With some 20 million users in 200 cities in 18 countries, inDriver is going up against Uber in Costa Rica, initially in the greater metropolitan area of San Jose.
The ride-share app, created in Yakutsk, the coldest city in the coldest place in the world – Siberia, Russia, announced its arrival in Costa Rica in February through Facebook.
Unlike other rideshare apps like Uber and Lyft, inDriver describes itself as an online aggregator for passenger transportation services. inDriver does not take part in interactions among its Users. All ride requests are sent and completed by Users themselves.
inDriver’s business model is that passengers determine the price of the trip. The user enters the amount he or she is willing to pay for the trip. The order is confirmed by the first driver who is willing to accept the offered price.
On its website, inDriver says “All ride terms are determined in the course of instant bargain between drivers and passengers, without using opaque, closed algorithms prone to price manipulation”.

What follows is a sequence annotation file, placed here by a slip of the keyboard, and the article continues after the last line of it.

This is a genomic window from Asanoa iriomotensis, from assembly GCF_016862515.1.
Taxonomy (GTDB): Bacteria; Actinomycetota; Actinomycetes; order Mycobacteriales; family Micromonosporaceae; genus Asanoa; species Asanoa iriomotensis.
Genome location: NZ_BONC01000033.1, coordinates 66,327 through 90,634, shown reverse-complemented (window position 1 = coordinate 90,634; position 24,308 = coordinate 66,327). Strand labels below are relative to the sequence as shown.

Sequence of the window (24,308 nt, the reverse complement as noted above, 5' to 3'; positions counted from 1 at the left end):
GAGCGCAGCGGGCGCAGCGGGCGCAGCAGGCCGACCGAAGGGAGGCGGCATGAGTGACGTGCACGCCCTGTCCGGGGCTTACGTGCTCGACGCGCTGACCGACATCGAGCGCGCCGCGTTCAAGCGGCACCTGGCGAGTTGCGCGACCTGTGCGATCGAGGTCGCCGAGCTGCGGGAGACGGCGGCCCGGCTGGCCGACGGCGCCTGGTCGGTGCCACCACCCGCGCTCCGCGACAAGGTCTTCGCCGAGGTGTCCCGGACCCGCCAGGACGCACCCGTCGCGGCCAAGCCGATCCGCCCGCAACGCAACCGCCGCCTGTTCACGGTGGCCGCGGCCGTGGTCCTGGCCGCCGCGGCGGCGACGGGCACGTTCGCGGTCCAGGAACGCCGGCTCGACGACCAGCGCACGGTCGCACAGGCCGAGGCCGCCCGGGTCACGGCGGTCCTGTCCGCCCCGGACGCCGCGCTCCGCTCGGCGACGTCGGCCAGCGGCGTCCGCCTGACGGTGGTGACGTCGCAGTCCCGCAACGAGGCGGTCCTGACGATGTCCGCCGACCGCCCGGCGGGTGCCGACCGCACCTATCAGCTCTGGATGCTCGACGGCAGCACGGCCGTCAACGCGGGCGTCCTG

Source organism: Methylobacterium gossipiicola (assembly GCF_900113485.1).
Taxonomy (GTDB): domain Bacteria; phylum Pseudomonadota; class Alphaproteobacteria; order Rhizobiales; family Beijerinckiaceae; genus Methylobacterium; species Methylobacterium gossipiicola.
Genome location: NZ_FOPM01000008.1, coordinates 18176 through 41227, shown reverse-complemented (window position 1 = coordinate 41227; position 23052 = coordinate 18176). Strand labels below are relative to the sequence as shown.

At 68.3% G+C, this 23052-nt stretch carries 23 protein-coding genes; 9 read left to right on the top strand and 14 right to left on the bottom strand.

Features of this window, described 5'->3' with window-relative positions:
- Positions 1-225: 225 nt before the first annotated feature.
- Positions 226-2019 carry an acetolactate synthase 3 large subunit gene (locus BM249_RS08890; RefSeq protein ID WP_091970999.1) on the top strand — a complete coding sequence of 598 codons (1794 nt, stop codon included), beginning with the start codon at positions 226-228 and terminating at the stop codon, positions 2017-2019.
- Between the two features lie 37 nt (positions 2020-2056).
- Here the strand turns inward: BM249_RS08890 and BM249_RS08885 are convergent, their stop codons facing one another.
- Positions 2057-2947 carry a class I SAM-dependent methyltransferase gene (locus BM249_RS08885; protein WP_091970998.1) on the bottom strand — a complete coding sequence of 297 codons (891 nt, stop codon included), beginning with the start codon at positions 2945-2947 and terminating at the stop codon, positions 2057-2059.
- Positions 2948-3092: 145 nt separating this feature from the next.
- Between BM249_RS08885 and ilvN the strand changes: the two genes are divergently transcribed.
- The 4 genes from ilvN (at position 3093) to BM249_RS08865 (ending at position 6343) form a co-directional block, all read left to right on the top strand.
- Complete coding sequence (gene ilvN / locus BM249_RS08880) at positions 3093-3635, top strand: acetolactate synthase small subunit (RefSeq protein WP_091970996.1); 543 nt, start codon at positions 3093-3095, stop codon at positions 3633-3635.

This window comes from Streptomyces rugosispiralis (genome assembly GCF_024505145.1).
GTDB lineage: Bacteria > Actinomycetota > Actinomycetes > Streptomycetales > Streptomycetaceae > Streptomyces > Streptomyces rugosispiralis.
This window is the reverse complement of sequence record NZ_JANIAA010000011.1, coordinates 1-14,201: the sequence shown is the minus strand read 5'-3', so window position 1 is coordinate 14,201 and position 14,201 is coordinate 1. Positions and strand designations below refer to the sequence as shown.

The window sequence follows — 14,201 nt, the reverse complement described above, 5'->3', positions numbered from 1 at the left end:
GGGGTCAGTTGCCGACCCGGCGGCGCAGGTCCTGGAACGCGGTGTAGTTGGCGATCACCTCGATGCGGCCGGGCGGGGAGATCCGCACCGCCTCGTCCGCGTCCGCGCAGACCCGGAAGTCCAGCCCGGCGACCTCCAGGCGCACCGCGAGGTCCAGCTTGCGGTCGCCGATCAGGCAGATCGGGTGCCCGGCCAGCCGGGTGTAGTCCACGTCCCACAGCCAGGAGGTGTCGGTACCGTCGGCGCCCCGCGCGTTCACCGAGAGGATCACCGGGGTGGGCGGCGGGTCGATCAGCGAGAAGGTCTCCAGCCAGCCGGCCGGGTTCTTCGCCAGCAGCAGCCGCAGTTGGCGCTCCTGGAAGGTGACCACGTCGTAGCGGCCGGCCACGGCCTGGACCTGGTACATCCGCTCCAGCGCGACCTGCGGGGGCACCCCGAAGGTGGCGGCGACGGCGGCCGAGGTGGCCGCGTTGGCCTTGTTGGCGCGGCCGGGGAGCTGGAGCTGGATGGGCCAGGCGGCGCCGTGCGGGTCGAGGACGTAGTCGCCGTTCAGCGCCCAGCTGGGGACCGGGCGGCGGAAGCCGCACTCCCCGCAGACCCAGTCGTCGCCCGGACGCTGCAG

According to Yegor Fedorov, director of Business Development of inDriver, the company has expansion plan throughout Latin America, so during this year, they will invest more than US$50 million to reach the objectives in the region.
In this first stage of testing, on April 4 inDriver started in Costa Rica with more than 700 registered drivers.
In addition to Costa Rica, in the region inDriver operates in Brazil, Mexico, Guatemala, Colombia, Peru, El Salvador, Chile, Ecuador, Panama, Honduras, and the Dominican Republic.
The benefits for customers is that they can set (negotiate) the cost of the trips, control theirs costs. Among the benefits for the drivers, zero commission and freedom to choose the trips they feel are profitable or in the alternative make a counter offer.